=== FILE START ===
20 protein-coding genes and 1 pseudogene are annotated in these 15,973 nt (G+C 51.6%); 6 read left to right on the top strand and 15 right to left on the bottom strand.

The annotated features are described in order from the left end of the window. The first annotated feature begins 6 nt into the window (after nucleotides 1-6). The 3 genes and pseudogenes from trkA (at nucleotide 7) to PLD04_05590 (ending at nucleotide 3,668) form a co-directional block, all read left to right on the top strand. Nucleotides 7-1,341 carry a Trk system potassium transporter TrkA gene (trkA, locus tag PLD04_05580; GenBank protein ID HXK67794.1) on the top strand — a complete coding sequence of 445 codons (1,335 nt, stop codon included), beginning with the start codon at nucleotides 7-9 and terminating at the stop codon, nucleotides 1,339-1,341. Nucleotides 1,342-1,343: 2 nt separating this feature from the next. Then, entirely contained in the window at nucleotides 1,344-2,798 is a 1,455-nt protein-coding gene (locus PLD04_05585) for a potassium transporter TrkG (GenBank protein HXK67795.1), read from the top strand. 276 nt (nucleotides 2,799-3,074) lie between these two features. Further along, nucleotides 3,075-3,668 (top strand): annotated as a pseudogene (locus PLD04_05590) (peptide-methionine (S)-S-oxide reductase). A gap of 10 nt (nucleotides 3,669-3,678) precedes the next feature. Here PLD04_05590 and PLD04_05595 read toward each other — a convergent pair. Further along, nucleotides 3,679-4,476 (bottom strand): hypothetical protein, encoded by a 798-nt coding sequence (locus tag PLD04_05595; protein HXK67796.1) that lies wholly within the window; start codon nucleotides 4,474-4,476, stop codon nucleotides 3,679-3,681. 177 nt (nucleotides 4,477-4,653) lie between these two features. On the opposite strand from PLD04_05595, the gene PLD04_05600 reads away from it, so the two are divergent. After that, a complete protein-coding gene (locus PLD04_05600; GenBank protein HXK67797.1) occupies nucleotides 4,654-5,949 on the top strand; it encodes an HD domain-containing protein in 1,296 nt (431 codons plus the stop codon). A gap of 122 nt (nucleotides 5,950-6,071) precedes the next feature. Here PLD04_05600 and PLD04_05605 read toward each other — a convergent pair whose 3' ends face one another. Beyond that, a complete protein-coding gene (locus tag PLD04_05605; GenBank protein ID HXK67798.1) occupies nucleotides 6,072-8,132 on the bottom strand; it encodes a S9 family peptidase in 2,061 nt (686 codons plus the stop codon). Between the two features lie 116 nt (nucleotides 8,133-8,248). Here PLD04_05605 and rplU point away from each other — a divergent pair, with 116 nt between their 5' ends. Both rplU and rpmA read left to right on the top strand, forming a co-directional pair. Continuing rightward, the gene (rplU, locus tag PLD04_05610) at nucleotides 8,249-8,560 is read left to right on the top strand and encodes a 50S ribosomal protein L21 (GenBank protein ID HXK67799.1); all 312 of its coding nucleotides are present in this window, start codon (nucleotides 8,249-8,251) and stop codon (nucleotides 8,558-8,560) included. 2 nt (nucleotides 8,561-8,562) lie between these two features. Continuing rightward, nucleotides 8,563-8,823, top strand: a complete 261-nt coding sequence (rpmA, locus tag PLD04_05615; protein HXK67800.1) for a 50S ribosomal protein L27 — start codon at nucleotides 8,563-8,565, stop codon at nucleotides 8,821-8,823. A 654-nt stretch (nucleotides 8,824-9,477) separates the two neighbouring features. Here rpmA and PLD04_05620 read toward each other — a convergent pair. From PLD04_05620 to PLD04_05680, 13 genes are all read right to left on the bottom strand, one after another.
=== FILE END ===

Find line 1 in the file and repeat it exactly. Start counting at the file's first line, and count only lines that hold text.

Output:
20 protein-coding genes and 1 pseudogene are annotated in these 15,973 nt (G+C 51.6%); 6 read left to right on the top strand and 15 right to left on the bottom strand.